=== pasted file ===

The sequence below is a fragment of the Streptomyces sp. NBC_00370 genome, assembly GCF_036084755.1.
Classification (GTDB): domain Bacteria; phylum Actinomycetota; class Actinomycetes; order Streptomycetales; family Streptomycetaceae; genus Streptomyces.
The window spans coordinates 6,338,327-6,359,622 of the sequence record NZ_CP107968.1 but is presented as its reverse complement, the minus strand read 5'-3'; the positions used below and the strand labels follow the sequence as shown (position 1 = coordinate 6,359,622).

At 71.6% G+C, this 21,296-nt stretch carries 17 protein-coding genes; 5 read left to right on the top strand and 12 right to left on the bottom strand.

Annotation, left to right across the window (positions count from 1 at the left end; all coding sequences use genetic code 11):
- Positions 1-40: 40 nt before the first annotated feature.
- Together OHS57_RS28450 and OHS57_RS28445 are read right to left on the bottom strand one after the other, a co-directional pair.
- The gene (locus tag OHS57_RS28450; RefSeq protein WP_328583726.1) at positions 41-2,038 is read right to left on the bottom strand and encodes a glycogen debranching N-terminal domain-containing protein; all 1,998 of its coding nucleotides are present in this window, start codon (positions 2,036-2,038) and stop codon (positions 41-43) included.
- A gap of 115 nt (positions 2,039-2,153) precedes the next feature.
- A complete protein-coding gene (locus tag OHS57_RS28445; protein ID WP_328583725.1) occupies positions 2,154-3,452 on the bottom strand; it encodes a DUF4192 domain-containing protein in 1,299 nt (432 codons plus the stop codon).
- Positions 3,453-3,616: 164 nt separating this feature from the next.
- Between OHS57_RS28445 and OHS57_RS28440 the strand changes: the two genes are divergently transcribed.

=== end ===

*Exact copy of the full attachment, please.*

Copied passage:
The sequence below is a fragment of the Streptomyces sp. NBC_00370 genome, assembly GCF_036084755.1.
Classification (GTDB): domain Bacteria; phylum Actinomycetota; class Actinomycetes; order Streptomycetales; family Streptomycetaceae; genus Streptomyces.
The window spans coordinates 6,338,327-6,359,622 of the sequence record NZ_CP107968.1 but is presented as its reverse complement, the minus strand read 5'-3'; the positions used below and the strand labels follow the sequence as shown (position 1 = coordinate 6,359,622).

At 71.6% G+C, this 21,296-nt stretch carries 17 protein-coding genes; 5 read left to right on the top strand and 12 right to left on the bottom strand.

Annotation, left to right across the window (positions count from 1 at the left end; all coding sequences use genetic code 11):
- Positions 1-40: 40 nt before the first annotated feature.
- Together OHS57_RS28450 and OHS57_RS28445 are read right to left on the bottom strand one after the other, a co-directional pair.
- The gene (locus tag OHS57_RS28450; RefSeq protein WP_328583726.1) at positions 41-2,038 is read right to left on the bottom strand and encodes a glycogen debranching N-terminal domain-containing protein; all 1,998 of its coding nucleotides are present in this window, start codon (positions 2,036-2,038) and stop codon (positions 41-43) included.
- A gap of 115 nt (positions 2,039-2,153) precedes the next feature.
- A complete protein-coding gene (locus tag OHS57_RS28445; protein ID WP_328583725.1) occupies positions 2,154-3,452 on the bottom strand; it encodes a DUF4192 domain-containing protein in 1,299 nt (432 codons plus the stop codon).
- Positions 3,453-3,616: 164 nt separating this feature from the next.
- Between OHS57_RS28445 and OHS57_RS28440 the strand changes: the two genes are divergently transcribed.